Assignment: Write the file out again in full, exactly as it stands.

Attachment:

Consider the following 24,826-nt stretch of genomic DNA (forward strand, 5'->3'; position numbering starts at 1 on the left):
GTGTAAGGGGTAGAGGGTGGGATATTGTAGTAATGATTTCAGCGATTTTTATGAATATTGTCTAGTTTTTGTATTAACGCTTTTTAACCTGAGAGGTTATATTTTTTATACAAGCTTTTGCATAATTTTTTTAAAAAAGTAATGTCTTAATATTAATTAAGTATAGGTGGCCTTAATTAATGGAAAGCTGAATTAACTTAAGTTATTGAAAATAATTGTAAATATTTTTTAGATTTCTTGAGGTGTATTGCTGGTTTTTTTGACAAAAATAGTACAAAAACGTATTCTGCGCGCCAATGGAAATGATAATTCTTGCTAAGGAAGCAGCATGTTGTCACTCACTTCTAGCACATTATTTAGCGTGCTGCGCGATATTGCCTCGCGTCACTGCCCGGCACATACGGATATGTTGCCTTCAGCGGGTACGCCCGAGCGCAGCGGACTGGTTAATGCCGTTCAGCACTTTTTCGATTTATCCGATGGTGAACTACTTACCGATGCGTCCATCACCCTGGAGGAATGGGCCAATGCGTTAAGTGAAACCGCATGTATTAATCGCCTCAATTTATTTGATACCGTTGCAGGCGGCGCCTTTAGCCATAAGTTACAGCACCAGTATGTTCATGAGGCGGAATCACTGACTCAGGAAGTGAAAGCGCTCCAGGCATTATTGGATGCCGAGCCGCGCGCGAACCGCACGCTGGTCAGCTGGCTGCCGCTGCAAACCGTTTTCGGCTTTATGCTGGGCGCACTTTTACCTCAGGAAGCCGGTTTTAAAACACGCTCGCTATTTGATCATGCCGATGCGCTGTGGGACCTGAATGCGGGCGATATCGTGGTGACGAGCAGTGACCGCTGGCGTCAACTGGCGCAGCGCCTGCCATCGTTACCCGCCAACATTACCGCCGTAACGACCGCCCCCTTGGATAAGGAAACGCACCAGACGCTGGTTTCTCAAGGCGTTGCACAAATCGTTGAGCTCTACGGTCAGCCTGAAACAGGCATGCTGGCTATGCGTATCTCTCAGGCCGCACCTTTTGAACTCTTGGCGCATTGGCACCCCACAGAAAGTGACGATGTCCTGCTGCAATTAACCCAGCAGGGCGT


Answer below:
Consider the following 24,826-nt stretch of genomic DNA (forward strand, 5'->3'; position numbering starts at 1 on the left):
GTGTAAGGGGTAGAGGGTGGGATATTGTAGTAATGATTTCAGCGATTTTTATGAATATTGTCTAGTTTTTGTATTAACGCTTTTTAACCTGAGAGGTTATATTTTTTATACAAGCTTTTGCATAATTTTTTTAAAAAAGTAATGTCTTAATATTAATTAAGTATAGGTGGCCTTAATTAATGGAAAGCTGAATTAACTTAAGTTATTGAAAATAATTGTAAATATTTTTTAGATTTCTTGAGGTGTATTGCTGGTTTTTTTGACAAAAATAGTACAAAAACGTATTCTGCGCGCCAATGGAAATGATAATTCTTGCTAAGGAAGCAGCATGTTGTCACTCACTTCTAGCACATTATTTAGCGTGCTGCGCGATATTGCCTCGCGTCACTGCCCGGCACATACGGATATGTTGCCTTCAGCGGGTACGCCCGAGCGCAGCGGACTGGTTAATGCCGTTCAGCACTTTTTCGATTTATCCGATGGTGAACTACTTACCGATGCGTCCATCACCCTGGAGGAATGGGCCAATGCGTTAAGTGAAACCGCATGTATTAATCGCCTCAATTTATTTGATACCGTTGCAGGCGGCGCCTTTAGCCATAAGTTACAGCACCAGTATGTTCATGAGGCGGAATCACTGACTCAGGAAGTGAAAGCGCTCCAGGCATTATTGGATGCCGAGCCGCGCGCGAACCGCACGCTGGTCAGCTGGCTGCCGCTGCAAACCGTTTTCGGCTTTATGCTGGGCGCACTTTTACCTCAGGAAGCCGGTTTTAAAACACGCTCGCTATTTGATCATGCCGATGCGCTGTGGGACCTGAATGCGGGCGATATCGTGGTGACGAGCAGTGACCGCTGGCGTCAACTGGCGCAGCGCCTGCCATCGTTACCCGCCAACATTACCGCCGTAACGACCGCCCCCTTGGATAAGGAAACGCACCAGACGCTGGTTTCTCAAGGCGTTGCACAAATCGTTGAGCTCTACGGTCAGCCTGAAACAGGCATGCTGGCTATGCGTATCTCTCAGGCCGCACCTTTTGAACTCTTGGCGCATTGGCACCCCACAGAAAGTGACGATGTCCTGCTGCAATTAACCCAGCAGGGCGT